I am new to decoupling and springs in the past two weeks and have been very pleased with the results compared to spikes on a concrete floor. I have noticed similar sonic improvements as those you have listed.
I considered the spring device you are using and opted for single springs under the corners of my amps and speakers. I will also be using them under my subs soon. For me, the single springs work great with the key being to determine the right combination of diameter for stability, total load capacity per spring, rate of compression for the desired stiffness, and finally the compressed height that is appropriate for the equipment or speaker being supported.
I had good luck finding what I needed from Century Spring Company, that has an interactive specification tool to help you find the appropriate springs. One other thing you can try if using single springs is to encase them in heat shrink overlapped at the top, which not only hides the springs but also provides a bit of protection against scratches for both the gear being supported and whatever you are supporting it on. If you believe air needs to escape from inside the spring, simply poke a hole in the heat shrink.
Thanks for the replies. I did some more critical listening. Some notes below.
I've always been a cones and rigidity man.
Me too! Everything on BDR. Everything! https://systems.audiogon.com/systems/8367
Even so I always was aware of the drawbacks, just never thought this could possibly be the solution. Did not help AT ALL that the least credible biggest joker in all of audio was pushing springs. Oh well. Under the bridge.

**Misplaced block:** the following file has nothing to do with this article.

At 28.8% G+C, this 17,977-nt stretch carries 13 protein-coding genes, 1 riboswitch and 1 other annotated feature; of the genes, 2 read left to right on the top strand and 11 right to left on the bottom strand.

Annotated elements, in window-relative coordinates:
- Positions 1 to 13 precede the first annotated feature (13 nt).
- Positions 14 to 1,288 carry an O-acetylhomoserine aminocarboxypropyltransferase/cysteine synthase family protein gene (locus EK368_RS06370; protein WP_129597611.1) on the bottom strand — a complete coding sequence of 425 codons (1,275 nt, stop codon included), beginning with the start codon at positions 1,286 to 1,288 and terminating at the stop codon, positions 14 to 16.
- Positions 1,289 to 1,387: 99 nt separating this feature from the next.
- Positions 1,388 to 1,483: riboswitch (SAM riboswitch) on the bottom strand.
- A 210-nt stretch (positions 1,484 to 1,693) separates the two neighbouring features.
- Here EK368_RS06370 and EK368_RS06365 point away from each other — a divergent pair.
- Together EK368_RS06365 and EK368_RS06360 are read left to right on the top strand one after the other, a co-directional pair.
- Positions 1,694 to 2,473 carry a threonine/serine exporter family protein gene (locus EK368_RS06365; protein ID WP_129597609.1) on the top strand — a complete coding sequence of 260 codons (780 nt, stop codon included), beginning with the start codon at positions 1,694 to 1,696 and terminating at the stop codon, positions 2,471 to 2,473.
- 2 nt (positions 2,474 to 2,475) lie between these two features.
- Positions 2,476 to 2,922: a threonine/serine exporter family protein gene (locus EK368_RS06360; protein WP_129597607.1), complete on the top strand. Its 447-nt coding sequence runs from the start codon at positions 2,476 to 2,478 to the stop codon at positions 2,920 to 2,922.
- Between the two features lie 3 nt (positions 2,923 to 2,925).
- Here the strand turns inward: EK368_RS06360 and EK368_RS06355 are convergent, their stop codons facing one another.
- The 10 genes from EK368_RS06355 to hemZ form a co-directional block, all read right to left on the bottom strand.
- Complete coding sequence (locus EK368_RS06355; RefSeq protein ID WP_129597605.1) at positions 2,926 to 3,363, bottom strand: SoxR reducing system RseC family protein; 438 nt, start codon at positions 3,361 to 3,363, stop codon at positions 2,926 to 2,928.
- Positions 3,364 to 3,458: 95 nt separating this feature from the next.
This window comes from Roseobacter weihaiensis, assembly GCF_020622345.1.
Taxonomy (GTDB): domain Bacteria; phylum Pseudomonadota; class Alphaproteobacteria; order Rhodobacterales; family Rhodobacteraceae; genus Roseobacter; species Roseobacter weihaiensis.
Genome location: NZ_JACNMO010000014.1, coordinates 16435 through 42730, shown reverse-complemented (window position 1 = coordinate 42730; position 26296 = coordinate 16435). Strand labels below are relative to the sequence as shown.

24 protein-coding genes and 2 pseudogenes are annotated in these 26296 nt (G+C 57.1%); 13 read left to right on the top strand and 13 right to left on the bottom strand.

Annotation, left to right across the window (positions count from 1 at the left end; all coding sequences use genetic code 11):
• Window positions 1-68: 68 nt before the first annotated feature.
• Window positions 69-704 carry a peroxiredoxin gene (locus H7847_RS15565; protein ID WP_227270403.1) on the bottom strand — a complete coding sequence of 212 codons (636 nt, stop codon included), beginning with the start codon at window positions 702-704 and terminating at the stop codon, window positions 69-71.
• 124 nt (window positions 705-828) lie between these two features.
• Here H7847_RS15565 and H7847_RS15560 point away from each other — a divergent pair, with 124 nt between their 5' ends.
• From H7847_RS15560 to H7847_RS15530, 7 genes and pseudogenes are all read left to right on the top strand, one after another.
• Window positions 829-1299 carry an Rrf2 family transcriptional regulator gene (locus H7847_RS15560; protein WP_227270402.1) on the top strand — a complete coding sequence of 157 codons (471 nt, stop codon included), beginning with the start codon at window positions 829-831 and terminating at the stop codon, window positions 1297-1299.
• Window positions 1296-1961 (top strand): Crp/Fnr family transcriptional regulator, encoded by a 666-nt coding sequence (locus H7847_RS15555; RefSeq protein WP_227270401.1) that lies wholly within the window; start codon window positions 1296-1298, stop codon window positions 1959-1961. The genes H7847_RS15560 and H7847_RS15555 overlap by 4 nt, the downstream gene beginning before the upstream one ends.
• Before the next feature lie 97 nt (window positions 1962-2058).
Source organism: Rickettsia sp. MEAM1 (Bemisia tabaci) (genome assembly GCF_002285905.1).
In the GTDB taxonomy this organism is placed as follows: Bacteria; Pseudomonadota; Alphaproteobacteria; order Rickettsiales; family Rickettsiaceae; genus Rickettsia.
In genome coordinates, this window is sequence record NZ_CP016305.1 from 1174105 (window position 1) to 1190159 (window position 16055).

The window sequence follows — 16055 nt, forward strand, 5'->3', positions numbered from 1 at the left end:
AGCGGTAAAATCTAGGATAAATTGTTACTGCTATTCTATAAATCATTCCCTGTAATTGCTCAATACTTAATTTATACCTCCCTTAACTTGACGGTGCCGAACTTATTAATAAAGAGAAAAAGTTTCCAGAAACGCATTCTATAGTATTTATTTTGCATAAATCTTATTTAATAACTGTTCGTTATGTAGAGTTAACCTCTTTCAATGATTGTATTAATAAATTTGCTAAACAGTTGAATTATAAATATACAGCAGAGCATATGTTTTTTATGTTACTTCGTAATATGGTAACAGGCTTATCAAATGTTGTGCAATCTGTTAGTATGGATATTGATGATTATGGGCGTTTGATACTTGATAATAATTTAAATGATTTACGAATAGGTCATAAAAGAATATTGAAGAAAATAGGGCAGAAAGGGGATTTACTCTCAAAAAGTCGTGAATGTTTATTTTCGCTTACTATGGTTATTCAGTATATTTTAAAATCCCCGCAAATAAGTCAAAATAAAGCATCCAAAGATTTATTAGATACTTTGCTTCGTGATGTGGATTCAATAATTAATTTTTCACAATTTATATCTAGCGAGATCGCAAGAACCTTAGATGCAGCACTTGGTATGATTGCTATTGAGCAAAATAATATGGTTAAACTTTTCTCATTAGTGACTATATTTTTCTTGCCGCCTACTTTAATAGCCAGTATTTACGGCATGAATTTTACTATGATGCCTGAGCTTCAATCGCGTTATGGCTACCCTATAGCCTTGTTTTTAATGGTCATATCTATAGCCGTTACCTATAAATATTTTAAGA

Put springs under the subs last night. Not all the subs just the 3 closest to the turntable. Replaced BDR Cones with springs. At first was like, well this is underwhelming. Bass was maybe a bit better, but also maybe a bit less. Probably because eliminating bass being transmitted through the floor leaves only bass in the air. So it feels different. Which makes sense. But then, wait a minute, what the.... midrange presence, top end extension, holy crap the springs under the subs just massively cleaned up everything else and the detail is so much more natural and amazing! Al Stewart isn't just singing he is RIGHT THERE in freaking person!
My cones and rigidity thinking had me convinced that my 750 lb rack of solid concrete, granite and sand was impervious to acoustic and even mechanical energy. Evidently not! Not even close! The subs are putting out the same acoustic energy. More. I turned em up!
The only logical explanation is mechanical vibrations from the subs had been transmitted through the floor to the rack and right through its 750lbs all the way to the turntable. Crazy!
Why this works has to be what Max Townshend says in his video. Look at a record, the light pattern tells you there's sub-micron scale squiggles. These unbelievably small details are where the sense of 3D placement and room size acoustics are. They're easily blurred over by even the slightest vibration. That's what I'm hearing. That's what noromance is hearing:
This is insane. Sound is getting better as they bed in OR as I acclimate to the new presentation. It's the delicacy thats amazing. Like going from an okay MM to a superb MC. It's also showing me that I was wrong about the limits of the Garrard/Decca as being a touch shy and rough and ready in the upper range. Nope. This is see-through detail. Best part is that the music isn't sharp and seering - it's warm and beautiful and very detailed.